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Changing How the Body Receives Medicine

October 13, 2010

(Ivanhoe Newswire) — Just when we think we have administering medications down to a science, researchers have discovered a new method that could one day be more effective than methods used today.

Researchers at Queen’s University have discovered how molecules in glass or plastic are able to move when exposed to light from a laser. This method could one day be used to facilitate medicinal drug distribution by allowing doctors to control the rate and amount at which the drugs are given.  The drugs would be held in a solid plastic container, and released through the body when exposed to light.

“Glasses and plastics are mysterious materials. We knew how the molecules moved in a liquid, but we didn’t know how they moved in a glass or plastic ““ no one did,” Lead researcher Jean-Michel Nunzi, a professor in the departments of Chemistry and Physics was quoted as saying. “We discovered the way motion takes place at the molecular scale in a glass or plastic.”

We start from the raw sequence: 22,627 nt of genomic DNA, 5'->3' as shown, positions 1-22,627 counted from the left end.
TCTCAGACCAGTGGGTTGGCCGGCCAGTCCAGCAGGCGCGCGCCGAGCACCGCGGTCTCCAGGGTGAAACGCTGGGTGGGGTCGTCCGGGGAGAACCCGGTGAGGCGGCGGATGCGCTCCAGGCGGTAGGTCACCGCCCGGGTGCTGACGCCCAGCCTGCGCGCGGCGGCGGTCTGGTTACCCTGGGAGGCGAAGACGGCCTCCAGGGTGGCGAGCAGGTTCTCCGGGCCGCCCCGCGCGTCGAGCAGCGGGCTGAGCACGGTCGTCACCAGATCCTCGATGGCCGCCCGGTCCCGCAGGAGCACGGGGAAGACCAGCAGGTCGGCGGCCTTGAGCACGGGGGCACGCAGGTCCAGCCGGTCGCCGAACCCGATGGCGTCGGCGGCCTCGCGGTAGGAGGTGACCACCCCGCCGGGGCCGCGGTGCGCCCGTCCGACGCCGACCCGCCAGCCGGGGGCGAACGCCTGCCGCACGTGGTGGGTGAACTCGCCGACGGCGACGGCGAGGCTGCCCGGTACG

Dr. Nunzi has determined that “molecular cooperation” is what allows the molecules to move and shift. He compares it to so many cars in a parking lot. He says that one car only move if another car does. The same goes for molecules- the light causes them to move slightly, but they only move any distance if other molecules are moving.

When plastic is exposed to light from a laser, the molecules under the light move together, changing the shape of the solid material. The molecules that are not exposed to the light remain stable. The result is a dramatic change in the shape of the solid material that is visible to the naked eye.

SOURCE: Journal of Chemical Physics, published online October 12, 2010




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